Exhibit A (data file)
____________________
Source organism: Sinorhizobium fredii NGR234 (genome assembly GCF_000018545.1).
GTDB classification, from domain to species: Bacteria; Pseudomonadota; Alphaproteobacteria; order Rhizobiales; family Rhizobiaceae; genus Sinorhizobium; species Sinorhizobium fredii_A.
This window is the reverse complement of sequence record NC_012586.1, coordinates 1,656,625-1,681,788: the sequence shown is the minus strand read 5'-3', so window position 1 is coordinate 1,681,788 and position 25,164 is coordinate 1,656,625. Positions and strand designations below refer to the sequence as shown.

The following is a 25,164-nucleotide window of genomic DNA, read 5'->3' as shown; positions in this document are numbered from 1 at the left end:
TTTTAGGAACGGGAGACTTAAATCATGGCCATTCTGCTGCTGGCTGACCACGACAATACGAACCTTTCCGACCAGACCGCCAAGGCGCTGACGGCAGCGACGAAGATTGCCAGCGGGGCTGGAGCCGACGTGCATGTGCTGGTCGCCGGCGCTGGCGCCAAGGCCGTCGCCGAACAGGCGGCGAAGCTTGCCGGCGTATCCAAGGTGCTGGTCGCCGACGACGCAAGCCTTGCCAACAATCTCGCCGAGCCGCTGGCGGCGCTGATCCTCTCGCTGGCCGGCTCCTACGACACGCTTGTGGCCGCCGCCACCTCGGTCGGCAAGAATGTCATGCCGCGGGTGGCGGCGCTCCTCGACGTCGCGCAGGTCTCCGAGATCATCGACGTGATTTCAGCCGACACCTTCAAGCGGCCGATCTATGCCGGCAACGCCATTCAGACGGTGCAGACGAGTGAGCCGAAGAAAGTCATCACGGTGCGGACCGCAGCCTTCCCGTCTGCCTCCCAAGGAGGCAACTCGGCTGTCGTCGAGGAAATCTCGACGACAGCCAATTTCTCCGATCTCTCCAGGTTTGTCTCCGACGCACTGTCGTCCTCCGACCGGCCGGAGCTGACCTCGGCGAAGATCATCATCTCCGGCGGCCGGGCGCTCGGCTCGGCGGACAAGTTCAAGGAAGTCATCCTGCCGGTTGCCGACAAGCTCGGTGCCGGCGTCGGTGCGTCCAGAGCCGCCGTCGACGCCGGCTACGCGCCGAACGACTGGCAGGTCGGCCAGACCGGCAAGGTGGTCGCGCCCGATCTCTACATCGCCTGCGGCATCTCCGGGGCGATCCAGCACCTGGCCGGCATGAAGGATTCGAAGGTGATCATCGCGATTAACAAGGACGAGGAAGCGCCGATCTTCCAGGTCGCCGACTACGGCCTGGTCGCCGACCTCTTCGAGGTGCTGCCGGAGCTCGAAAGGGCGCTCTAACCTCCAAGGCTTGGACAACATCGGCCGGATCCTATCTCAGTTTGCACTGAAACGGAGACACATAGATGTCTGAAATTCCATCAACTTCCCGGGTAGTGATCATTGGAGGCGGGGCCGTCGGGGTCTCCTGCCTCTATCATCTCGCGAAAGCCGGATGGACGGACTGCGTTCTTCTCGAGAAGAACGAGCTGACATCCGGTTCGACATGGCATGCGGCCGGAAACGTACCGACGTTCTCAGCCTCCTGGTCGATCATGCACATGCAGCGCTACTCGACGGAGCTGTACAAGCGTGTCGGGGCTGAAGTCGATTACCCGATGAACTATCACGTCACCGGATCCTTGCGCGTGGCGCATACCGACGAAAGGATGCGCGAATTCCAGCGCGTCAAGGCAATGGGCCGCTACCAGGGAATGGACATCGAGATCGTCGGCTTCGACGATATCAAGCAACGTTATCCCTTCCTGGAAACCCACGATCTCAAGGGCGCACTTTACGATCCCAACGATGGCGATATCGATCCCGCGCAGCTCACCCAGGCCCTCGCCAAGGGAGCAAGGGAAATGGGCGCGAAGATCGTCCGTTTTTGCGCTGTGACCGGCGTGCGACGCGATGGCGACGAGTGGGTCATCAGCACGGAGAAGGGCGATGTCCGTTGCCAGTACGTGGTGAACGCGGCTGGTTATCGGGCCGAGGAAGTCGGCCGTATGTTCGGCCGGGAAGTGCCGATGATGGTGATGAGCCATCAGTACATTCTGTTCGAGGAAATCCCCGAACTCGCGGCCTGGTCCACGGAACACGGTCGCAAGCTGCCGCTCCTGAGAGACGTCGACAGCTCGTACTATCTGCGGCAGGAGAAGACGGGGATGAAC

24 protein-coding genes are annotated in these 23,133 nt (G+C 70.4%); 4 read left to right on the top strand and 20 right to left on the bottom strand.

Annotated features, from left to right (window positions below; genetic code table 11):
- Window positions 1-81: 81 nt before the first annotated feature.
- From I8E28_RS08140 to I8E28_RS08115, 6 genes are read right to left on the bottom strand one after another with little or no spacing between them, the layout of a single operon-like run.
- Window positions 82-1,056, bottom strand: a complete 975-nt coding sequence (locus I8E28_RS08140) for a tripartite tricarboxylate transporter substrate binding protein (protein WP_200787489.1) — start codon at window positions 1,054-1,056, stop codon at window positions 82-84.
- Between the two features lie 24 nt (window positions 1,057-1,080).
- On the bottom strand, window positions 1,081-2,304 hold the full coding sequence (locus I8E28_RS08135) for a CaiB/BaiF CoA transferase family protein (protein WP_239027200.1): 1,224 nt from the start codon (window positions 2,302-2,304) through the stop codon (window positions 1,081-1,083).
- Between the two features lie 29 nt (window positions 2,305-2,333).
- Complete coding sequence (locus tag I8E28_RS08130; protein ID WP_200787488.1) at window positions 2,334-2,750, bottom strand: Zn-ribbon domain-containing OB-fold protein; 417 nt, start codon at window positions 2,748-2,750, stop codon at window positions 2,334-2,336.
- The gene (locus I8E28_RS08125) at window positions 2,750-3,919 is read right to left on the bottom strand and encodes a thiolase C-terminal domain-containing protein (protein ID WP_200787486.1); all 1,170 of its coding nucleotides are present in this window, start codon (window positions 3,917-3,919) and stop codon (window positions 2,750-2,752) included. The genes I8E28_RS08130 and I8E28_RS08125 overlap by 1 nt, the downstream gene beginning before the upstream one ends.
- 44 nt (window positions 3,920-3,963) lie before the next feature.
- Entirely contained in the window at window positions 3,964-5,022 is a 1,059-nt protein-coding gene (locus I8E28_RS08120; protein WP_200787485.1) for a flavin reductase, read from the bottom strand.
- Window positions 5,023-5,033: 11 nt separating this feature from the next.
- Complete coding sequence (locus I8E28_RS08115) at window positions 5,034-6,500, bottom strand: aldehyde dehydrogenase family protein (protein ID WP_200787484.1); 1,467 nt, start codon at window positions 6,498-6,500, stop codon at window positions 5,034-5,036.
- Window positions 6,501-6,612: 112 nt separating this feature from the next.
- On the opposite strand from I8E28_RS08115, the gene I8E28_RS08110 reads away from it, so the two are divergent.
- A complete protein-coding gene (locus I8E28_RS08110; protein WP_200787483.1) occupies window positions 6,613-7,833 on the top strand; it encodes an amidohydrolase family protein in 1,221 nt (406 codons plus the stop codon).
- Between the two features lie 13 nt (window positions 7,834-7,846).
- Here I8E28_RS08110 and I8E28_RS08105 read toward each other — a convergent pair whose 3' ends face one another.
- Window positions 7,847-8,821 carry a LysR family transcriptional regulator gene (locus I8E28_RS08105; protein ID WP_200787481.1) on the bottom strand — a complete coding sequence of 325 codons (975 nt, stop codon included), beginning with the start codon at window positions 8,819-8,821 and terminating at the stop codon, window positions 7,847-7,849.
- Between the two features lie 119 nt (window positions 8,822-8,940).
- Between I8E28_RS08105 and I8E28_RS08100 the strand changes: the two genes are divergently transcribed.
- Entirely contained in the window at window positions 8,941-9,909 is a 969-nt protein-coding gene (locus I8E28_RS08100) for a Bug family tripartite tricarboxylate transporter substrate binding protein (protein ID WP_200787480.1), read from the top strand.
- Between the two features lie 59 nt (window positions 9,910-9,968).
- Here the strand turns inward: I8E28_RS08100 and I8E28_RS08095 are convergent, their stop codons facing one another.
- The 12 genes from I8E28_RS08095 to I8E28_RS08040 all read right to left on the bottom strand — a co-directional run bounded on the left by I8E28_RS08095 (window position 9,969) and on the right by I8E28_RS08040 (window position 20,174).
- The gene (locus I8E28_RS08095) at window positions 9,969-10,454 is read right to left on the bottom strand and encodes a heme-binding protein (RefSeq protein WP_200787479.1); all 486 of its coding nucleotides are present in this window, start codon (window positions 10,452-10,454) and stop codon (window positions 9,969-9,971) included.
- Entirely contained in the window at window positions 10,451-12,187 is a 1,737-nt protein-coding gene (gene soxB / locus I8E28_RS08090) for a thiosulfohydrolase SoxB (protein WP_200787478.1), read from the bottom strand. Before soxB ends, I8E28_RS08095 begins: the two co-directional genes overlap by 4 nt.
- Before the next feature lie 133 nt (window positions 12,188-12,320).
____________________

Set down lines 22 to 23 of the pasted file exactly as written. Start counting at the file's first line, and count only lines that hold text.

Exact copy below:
- A complete protein-coding gene (locus I8E28_RS08110; protein WP_200787483.1) occupies window positions 6,613-7,833 on the top strand; it encodes an amidohydrolase family protein in 1,221 nt (406 codons plus the stop codon).
- Between the two features lie 13 nt (window positions 7,834-7,846).